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Military


Ireland

Ireland is neutral, but the Army of Ireland is very active in peacekeeping operations around the world, and at any given time upwards of one-fifth of Irelands soldiers are deployed, or predeployed or postdeployed. But Ireland has neither a navy nor an air force. The Irish Naval Service is focused on fisheries enforcement, a task is shares with the Irish Air Corps, a formation which is also responsible for other tasks, such as VIP transport and providing overwatch escort for trucks hauling cash or prisoners, or other such things as might attract the interest of criminal gangs.

The geographical island of Ireland contains two separate legal jurisdictions comprising the sovereign independent state of Ireland comprising 26 counties located to the south, east, west and north-west of the island, while Northern Ireland comprises the remaining six counties to the north-east of the island, under the jurisdiction of the United Kingdom.

The Irish Constitution provides that the name of the State is Éire or in the English language, Ireland. The Republic of Ireland Act of 1948 provides for the description of the State as the Republic of Ireland but this provision has not changed the use of 'Ireland' as the name of the State in the English language. The harp has been regarded as the official symbol or coat of arms of Ireland since medieval times. The heraldic harp is used by the Government, its agencies and its representatives at home and abroad. It is engraved on the seal matrix of the Office of the President as well as on the obverse of all coinage. It features on the Irish euro coins.

Ireland is a parliamentary democracy. Its law is based on common law and legislation enacted by the Irish Parliament under the Constitution. In addition, regulations and directives enacted by the European Union have the force of law in Ireland. EU regulations become part of national law and are enforceable in national courts immediately once they come into force. They do not need to be brought in by any national legislation. EU Directives require Member States to implement national legislation to achieve a specific result and must, therefore be transposed into Irish legislation.

The Constitution of Ireland sets out the form of government and defines the powers and functions of the President, both Houses of the Oireachtas (National Parliament) and the Government. It also defines the structure and powers of the Courts and outlines the fundamental rights of citizens. The definition of rights covers five broad headings: Personal Rights, The Family, Education, Private Property and Religion. The people elect the President by direct vote. A President may only serve for two terms.

There are fifteen Government Departments each headed by a Minister who collectively form the Government. Executive power is exercised by or on the authority of the Government, which is responsible to the Dáil (House of Representatives). The Head of the Government is the Taoiseach (Prime Minister - pronounced "TEE-shuck") while the Tánaiste is the Deputy Prime Minister. There are two Houses of Parliament, known as Dáil Éireann (House of Representatives) and Seanad Éireann (Senate). The political parties represented in the Dáil are Fianna Fáil, Fine Gael, the Labour Party, the Green Party, Sinn Féin and the Progressive Democrats.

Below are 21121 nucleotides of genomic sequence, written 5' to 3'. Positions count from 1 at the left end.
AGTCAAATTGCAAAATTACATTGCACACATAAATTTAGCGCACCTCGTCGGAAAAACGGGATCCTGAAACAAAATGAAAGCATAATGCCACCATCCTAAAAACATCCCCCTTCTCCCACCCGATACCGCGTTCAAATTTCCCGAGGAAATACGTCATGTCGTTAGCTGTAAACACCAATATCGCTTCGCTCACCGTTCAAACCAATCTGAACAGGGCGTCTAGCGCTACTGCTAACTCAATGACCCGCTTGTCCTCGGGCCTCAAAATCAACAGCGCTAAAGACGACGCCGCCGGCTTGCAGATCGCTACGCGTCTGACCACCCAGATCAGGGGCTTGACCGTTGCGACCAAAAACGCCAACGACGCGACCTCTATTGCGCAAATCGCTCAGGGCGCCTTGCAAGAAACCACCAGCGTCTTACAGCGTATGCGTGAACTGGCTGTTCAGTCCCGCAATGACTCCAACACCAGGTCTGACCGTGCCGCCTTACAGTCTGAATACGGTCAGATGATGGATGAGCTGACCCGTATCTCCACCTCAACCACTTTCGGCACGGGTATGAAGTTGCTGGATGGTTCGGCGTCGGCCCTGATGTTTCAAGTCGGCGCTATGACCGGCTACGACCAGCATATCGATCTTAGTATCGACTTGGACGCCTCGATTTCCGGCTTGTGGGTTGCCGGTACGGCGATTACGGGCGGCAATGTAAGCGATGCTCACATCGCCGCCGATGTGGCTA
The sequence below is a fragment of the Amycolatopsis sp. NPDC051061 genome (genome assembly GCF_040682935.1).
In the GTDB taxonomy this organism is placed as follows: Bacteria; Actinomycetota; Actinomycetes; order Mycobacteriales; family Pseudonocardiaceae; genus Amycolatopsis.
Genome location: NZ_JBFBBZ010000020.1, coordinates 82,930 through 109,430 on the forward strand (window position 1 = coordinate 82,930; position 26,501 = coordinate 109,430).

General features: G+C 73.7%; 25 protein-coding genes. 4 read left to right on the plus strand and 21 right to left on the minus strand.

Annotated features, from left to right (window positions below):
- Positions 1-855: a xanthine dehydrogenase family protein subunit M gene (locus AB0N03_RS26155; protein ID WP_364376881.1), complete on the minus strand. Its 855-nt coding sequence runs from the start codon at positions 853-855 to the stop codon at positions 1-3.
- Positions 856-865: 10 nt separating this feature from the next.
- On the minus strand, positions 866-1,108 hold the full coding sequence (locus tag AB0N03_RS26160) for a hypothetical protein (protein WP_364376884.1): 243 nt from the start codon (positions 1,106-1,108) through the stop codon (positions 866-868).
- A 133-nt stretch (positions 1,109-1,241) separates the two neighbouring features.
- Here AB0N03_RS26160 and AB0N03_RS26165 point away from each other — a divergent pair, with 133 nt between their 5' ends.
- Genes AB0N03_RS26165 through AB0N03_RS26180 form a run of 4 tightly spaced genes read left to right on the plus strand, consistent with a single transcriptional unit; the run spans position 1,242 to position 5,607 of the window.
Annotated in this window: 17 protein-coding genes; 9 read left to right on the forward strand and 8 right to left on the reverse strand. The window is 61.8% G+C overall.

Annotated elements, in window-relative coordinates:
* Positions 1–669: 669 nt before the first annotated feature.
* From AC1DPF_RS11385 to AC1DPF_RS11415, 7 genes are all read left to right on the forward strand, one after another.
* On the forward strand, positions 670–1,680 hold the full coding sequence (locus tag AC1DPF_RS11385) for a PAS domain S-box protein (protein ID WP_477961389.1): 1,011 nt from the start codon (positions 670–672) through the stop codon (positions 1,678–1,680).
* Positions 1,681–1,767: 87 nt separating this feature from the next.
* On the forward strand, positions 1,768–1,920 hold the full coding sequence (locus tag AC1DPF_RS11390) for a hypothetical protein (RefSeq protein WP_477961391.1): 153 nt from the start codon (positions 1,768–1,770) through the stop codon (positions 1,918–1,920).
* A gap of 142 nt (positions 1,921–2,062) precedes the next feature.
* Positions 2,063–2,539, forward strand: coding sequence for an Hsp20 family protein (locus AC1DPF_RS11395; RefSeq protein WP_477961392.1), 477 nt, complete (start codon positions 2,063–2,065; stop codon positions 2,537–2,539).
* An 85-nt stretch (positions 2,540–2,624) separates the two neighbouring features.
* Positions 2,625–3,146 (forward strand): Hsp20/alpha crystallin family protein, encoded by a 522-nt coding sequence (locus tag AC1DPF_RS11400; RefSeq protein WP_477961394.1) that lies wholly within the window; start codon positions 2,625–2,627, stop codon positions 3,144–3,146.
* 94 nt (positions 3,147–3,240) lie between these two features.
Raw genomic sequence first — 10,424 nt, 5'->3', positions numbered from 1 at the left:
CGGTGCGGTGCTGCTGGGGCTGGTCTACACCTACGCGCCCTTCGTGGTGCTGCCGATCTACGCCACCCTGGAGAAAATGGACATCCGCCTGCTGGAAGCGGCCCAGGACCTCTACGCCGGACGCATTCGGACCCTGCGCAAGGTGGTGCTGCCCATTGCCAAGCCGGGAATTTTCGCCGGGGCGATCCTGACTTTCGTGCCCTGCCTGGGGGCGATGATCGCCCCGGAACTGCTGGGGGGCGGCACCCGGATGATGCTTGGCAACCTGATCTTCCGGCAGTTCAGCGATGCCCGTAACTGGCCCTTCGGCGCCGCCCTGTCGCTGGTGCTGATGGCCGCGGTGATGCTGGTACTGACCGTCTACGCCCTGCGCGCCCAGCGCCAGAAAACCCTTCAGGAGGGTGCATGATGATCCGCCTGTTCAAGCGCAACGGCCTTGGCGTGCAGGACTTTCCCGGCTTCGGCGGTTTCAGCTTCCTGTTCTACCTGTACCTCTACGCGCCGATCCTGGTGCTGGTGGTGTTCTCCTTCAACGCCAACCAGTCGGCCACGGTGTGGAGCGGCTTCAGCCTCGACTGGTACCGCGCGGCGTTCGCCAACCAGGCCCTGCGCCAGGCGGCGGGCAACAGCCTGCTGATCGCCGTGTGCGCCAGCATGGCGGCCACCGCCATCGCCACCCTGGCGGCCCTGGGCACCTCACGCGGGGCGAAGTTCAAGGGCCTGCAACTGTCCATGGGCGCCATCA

The Permanent Defence Forces, which include the regular Army, Naval Service and Air Corps, operate under the auspices of the Department of Defence. The Department is also responsible for the general planning, organisation and co-ordination of Civil Defence measures. Recruitment to the Permanent Defence Forces is voluntary. The Defence Forces have extensive peacekeeping experience and have served with the UN all over the world since 1958. The longest-running mission is with UNIFIL in Lebanon where the Army committed in excess of 30,000 tours of duty since 1978. Defence Forces personnel have served, and continue to serve, in a number of other UN and UN led missions in areas such as Cyprus, the Middle East, Bosnia and Herzegovina, Kosovo, Democratic Republic of the Congo, East Timor, Afghanistan and, most recently, Chad.

The Irish Defense Forces have conducted peacekeeping operations since 1958. Many of these have had a humanitarian aspect. Since 1994, however, the Defense Forces have become involved in dedicated humanitarian operations, notably in Africa, Central America, and the Balkans. These operations have been unorthodox in that they have deployed unarmed troops, who are on special leave, in civilian attire and under the auspices of international organizations, nongovernmental organizations (NGOs), or Irish governmental organizations such as the Agency for Personal Service Overseas (APSO).

A high level of operational commitments has been a feature of Irish military life for many years, because of the so-called "Troubles" in Northern Ireland. It continued despite the declaration of a cease-fire by the Irish Republican Army (IRA) in 1997. The main reason for the high tempo of military operations was that the Irish Police force -- the Gárda Síochána -- is a predominantly unarmed force, the members of which require armed protection in carrying out of many of their duties. This applied particularly during the escorting of large amounts of cash between banks, of explosives to building sites and quarries, and of IRA and other subversive prisoners between courts and prisons.







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